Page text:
• International Holocaust Remembrance Day

    International Holocaust Remembrance Day

    Sunday, January 26, 2019 | 1:00 PM

    At the Holocaust Memorial and Tolerance Center of Nassau County

    In observance of International Holocaust Remembrance Day, HMTC will host a screening of “Jan Karski and the Lords of Humanity,” with commentary by the film’s award-winner director, Slavomir Grunberg.

    $10 suggested donation.  Light refreshments will be served.  Please RSVP to (516)571-8040 or info@hmtcli.org.

  • Why People Follow Orders

    Stanley Milgram’s “Obedience” Experiments: Why People Follow Orders

    Sunday, December 8, 2019 | 1:00 PM

    At the Holocaust Memorial and Tolerance Center of Nassau County

    A Discussion of American social physiologist Stanley Milgram’s 1961 experiments, including a screening of Milgram’s own documentary film, with Dr. Thorin Tritter, Museum and Programming Director, HMTC.

    $10 suggested donation.  Light refreshments will be served.  Please RSVP to (516)571-8040 or info@hmtcli.org.

  • The New Antisemitism and the BDS Movement

    The New Antisemitism and the BDS Movement

    Wednesday, December 4, 2019

    11:00 AM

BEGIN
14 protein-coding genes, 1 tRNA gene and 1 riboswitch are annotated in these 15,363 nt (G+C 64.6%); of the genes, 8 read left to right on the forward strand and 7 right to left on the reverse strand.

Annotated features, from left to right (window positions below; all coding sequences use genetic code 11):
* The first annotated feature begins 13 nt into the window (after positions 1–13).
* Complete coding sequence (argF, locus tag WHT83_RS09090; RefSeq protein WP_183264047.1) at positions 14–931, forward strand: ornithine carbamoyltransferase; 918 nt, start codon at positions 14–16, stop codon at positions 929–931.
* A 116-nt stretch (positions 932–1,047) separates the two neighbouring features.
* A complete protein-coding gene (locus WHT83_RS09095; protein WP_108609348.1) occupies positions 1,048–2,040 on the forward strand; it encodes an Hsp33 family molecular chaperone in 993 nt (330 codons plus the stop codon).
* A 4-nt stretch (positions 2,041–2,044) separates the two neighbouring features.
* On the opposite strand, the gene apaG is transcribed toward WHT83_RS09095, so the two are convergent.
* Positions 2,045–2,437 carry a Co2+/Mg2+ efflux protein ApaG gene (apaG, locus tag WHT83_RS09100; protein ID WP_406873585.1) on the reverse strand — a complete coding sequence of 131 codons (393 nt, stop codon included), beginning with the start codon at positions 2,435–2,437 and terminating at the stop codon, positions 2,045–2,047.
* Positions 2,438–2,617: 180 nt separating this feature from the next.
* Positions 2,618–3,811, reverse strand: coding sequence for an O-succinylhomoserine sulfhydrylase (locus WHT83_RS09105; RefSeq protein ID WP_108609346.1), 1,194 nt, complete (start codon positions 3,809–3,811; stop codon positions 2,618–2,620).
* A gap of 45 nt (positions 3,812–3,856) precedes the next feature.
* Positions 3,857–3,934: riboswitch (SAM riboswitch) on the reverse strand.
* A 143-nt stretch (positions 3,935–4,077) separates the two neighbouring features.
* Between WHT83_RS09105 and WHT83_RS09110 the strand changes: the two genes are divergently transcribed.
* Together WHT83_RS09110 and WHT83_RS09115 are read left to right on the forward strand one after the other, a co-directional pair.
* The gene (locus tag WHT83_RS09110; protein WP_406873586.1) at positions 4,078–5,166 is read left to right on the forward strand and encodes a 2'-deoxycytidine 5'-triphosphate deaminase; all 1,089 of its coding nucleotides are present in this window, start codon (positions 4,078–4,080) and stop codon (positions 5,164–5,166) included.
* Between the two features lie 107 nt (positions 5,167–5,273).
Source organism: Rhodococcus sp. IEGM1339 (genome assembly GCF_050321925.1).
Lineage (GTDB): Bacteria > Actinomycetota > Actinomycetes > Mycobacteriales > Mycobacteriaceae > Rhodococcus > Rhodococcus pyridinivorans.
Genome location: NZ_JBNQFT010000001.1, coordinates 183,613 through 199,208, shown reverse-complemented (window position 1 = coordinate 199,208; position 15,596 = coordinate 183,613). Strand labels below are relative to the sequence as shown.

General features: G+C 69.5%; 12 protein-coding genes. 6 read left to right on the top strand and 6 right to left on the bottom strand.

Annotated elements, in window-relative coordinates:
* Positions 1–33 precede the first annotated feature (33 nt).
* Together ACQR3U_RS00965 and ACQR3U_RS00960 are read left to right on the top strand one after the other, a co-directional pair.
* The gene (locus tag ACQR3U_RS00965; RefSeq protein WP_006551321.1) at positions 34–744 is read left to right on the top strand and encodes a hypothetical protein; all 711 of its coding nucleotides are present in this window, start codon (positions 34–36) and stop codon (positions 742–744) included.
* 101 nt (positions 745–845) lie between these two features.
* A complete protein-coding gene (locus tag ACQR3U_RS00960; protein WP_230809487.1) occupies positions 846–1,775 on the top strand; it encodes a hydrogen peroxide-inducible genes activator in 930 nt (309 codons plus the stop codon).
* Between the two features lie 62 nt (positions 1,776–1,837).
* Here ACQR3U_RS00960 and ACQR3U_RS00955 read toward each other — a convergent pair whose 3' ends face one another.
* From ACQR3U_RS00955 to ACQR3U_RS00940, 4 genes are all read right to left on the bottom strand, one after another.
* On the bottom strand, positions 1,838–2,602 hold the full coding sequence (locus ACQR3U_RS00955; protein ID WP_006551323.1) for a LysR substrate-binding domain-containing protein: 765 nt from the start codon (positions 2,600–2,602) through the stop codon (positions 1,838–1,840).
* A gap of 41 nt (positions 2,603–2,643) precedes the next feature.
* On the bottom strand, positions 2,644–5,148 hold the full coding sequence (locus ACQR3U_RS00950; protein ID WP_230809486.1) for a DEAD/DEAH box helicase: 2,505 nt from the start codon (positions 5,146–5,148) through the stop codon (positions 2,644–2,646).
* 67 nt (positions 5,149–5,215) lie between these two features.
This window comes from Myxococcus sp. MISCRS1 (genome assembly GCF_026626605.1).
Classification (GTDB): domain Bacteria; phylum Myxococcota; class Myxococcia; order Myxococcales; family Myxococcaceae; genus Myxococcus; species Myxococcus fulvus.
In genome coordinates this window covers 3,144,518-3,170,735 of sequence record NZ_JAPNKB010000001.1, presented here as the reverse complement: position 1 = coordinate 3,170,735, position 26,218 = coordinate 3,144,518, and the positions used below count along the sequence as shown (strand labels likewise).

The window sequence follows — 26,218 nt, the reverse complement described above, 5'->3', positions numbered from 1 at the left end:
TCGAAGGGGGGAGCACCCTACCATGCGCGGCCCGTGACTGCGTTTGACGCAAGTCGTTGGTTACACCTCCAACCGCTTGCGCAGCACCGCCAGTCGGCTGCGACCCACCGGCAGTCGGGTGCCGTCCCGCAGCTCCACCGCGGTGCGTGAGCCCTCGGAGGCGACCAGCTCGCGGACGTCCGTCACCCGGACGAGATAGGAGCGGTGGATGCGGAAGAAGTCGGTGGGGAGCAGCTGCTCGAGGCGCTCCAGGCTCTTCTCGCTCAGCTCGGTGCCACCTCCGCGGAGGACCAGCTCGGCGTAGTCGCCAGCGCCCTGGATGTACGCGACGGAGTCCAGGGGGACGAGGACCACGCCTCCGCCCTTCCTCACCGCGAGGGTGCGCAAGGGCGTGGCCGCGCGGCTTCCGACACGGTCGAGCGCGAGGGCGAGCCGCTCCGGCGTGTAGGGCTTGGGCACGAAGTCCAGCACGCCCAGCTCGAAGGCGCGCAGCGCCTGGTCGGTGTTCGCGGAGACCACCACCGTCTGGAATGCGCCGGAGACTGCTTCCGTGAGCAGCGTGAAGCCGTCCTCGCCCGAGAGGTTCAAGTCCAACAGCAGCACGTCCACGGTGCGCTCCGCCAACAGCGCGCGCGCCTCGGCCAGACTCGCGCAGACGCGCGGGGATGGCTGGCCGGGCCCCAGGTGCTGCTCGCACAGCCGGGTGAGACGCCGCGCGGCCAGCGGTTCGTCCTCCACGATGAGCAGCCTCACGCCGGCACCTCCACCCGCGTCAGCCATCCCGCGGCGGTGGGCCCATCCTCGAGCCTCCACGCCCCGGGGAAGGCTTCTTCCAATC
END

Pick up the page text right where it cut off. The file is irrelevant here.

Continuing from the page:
At the Holocaust Memorial and Tolerance Center of Nassau County

    Dr. Linda Burghardt will present a special lecture discussion on BDS.  The international movement for Boycott, Divestment and Sanctions against Israel – known as BDS – has once again raised old questions about the legitimacy of Zionism and even the right of the State of Israel to exist.  Is this a call for social justice, as its Palestinian leaders claim, or a new form of the virulent anti-Semitism that led to the Holocaust?

    $10 suggested donation.  Light refreshments will be served.  Please RSVP to (516)571-8040 or info@hmtcli.org.

  • Witnessing Hate from Afar

    Sunday, November 10, 2019

    1:00 PM

    At the Holocaust Memorial and Tolerance Center of Nassau County

    To mark the 81st anniversary of “Kristallnacht,” Thorin Tritter will give a talk about what information Americans learned about the pogroms of November 9 and 10, 1938 in Germany, and how quickly news of those events crossed the Atlantic. Drawing on newspaper of the time and autobiographical accounts, Dr. Tritter will explore the event as Americans saw it. He will also compare the news stories from 1938 with news stories that have covered contemporary hate speech and atrocities, asking the audience to think about what are the lessons that we should draw from the past when facing genocides and atrocities in distant places today.

    $10 suggested donation. Light refreshments will be served.   Please RSVP to info@hmtcli.org or (516)571-8040.

  • 3rd Annual Walk the Talk

    3rd Annual Holocaust Memorial & Tolerance Center Walk the Talk… Never Again!

    Walk to Support Long Island’s Leading Holocaust Institution